The later-published D-Health trial (2022)[7] randomized 21,315 participants to vitamin D or placebo. At 5 years of follow-up there was no difference in cancer deaths, but notably the point estimate for cancer mortality was in the opposite direction (though null; HR 1.15; 95% CI 0.96 to 1.39) than what was seen in VITAL (though also null; HR 0.83; 95% CI 0.67 to 1.02). There was no benefit of vitamin D on CVD mortality (HR 0.96; 95% CI 0.72 to 1.28) in D-Health. Taken together, VITAL and D-Health do not support routine use of vitamin D supplementation for CVD and cancer prevention.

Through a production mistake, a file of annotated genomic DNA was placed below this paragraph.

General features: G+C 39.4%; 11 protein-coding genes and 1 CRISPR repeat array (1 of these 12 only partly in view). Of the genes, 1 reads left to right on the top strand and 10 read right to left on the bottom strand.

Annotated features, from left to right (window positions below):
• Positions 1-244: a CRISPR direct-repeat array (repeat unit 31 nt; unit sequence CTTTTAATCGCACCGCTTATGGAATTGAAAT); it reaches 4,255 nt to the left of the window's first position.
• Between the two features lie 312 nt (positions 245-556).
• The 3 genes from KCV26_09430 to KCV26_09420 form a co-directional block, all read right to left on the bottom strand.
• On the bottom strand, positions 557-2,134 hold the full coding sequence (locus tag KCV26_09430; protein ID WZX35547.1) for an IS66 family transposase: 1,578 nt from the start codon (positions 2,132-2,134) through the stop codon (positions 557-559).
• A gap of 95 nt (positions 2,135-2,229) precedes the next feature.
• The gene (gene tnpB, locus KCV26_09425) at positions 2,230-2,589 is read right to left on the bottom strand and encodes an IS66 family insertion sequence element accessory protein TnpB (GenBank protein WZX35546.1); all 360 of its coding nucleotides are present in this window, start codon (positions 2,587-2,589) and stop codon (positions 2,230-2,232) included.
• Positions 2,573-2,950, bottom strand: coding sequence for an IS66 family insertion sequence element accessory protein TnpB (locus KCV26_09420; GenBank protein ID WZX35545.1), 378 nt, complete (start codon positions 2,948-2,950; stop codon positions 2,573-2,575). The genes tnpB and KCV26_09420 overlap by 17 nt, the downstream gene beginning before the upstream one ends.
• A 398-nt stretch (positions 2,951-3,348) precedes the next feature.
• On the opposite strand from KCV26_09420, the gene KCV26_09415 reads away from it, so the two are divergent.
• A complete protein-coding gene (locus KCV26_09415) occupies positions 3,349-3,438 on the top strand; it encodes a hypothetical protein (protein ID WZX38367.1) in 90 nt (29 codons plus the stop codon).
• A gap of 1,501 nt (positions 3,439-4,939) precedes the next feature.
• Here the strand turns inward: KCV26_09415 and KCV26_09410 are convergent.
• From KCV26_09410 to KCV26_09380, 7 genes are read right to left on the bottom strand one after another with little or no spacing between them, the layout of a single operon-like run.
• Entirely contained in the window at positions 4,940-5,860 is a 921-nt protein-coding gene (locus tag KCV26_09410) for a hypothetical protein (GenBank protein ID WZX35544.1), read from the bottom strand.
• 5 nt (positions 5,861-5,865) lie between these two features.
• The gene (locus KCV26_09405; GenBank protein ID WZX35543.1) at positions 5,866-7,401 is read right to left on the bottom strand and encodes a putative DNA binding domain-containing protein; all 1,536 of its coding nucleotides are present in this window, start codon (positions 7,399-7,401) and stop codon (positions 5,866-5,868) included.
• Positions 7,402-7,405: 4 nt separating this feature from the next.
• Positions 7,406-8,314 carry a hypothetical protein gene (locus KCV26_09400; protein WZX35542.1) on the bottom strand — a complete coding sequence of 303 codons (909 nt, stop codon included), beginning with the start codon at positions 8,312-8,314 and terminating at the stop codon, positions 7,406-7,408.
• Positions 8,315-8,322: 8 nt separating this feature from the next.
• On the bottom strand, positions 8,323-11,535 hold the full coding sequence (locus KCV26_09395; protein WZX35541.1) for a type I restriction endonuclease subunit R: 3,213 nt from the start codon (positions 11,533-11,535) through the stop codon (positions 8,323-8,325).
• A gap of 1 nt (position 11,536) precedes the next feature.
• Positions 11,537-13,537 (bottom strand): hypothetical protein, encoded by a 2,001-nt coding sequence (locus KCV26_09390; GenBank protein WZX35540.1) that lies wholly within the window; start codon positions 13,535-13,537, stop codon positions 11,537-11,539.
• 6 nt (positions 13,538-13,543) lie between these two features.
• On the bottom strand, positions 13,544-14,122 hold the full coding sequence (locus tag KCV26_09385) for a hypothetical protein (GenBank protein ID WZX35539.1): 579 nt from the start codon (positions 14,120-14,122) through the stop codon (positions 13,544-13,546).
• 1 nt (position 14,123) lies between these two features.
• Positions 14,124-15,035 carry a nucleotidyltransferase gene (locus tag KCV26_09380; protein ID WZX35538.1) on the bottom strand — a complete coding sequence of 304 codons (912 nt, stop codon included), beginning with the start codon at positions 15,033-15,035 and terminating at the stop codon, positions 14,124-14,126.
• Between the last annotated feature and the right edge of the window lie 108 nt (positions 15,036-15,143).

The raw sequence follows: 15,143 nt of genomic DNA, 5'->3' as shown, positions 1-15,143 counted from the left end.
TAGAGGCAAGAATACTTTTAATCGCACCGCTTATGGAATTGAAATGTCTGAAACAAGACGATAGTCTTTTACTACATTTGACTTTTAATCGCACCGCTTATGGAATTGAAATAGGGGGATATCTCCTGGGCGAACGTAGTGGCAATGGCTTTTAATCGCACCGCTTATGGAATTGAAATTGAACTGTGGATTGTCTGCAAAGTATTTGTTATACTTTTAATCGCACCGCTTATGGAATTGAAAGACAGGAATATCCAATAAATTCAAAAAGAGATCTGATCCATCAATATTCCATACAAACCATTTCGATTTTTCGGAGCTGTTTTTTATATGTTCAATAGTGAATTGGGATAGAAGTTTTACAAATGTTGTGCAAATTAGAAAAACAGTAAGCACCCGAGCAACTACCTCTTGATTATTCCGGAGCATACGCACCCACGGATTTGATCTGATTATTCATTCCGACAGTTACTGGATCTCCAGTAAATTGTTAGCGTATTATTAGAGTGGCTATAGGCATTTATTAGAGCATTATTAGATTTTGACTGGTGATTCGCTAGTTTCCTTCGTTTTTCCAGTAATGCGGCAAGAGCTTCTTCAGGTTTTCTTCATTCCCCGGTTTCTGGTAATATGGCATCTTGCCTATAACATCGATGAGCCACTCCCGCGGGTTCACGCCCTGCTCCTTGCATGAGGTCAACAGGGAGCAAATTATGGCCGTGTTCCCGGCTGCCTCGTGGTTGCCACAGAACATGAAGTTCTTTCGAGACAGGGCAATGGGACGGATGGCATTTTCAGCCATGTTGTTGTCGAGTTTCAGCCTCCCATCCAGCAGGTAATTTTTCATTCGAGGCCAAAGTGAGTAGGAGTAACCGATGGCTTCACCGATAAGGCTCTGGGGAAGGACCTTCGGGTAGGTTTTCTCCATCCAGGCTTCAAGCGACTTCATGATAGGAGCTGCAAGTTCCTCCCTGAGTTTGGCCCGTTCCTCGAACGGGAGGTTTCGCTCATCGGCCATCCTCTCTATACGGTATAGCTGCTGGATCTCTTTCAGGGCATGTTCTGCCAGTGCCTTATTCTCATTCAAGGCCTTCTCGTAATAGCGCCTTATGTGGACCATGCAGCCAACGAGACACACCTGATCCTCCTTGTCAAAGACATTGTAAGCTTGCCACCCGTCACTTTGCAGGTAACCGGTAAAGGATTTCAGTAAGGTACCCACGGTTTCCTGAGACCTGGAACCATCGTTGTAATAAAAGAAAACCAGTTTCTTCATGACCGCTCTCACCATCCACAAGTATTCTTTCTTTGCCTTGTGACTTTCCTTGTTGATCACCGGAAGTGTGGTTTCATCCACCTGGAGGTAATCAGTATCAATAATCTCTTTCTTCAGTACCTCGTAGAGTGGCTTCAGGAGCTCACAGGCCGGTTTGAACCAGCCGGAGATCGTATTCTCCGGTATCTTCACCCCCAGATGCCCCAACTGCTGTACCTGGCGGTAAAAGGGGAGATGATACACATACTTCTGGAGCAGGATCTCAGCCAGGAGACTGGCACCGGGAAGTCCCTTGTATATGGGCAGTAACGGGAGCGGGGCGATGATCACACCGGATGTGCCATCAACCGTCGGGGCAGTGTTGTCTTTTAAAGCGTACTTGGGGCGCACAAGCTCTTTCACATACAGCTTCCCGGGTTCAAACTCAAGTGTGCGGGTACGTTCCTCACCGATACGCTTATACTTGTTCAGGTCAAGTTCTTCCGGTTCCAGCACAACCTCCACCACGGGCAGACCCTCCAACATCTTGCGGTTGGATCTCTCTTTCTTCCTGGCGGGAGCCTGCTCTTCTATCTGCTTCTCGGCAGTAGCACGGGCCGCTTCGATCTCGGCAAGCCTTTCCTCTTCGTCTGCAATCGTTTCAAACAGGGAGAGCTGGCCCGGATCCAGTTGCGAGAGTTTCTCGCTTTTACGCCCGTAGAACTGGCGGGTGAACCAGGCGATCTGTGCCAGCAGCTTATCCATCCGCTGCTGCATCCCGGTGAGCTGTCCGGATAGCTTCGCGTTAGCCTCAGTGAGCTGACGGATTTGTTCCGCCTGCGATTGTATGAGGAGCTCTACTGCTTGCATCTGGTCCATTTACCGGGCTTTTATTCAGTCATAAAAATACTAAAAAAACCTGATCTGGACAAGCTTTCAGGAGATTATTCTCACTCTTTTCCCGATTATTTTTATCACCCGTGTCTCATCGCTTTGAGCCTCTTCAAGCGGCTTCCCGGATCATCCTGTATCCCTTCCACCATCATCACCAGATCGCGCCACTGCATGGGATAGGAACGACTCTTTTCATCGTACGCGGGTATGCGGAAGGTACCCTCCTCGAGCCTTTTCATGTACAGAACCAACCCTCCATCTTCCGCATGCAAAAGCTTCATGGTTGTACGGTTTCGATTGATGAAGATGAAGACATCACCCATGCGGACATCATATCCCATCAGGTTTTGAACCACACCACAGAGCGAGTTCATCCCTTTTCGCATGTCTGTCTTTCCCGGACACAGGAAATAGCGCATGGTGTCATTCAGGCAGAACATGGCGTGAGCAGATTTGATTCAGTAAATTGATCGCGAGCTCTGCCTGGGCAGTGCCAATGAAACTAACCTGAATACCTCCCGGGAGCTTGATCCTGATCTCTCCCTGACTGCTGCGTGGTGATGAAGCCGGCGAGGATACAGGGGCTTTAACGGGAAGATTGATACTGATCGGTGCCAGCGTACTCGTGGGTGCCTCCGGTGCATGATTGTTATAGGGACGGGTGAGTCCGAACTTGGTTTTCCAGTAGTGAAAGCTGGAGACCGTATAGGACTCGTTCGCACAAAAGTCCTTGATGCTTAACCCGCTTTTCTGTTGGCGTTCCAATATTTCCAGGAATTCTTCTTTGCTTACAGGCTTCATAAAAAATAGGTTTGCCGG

USPSTF Vitamins and Minerals to Prevent CVD and Cancer (2022, adapted)[8]

  • This guideline lacks specific recommendations about vitamin D in relation to cancer and CVD, but the authors note that there is a need to complete studies with a significant duration to determine the association between vitamin D supplementation and CVD and cancer events.


  • Double-blind, RCT, 2x2 factorial design of vitamin D and omega-3 fatty acids; the present review only considers the vitamin D arm
  • N=25,871
    • Vitamin D (n=12,927)
    • Placebo (n=12,944)
  • Enrollment: 2011-2014
  • Median follow-up: 5.3 years
  • Analysis: Intention-to-treat
  • Primary Outcomes:
    • Invasive cancer of any type
    • Major CVD event


From the overall group.

  • Demographics: Female sex 51%, NH White 71%, Black race 20%, non-Black Hispanic 4%, Asian or Pacific Islander 2%, Native American or Alaskan native 1%, other/unknown 2%
  • BMI: 28 kg/m2
  • Medical problems: Hypertension on treatment 50%, smoking 7%, diabetes 14%
  • On lipid-lowering medication: 38%

Inclusion Criteria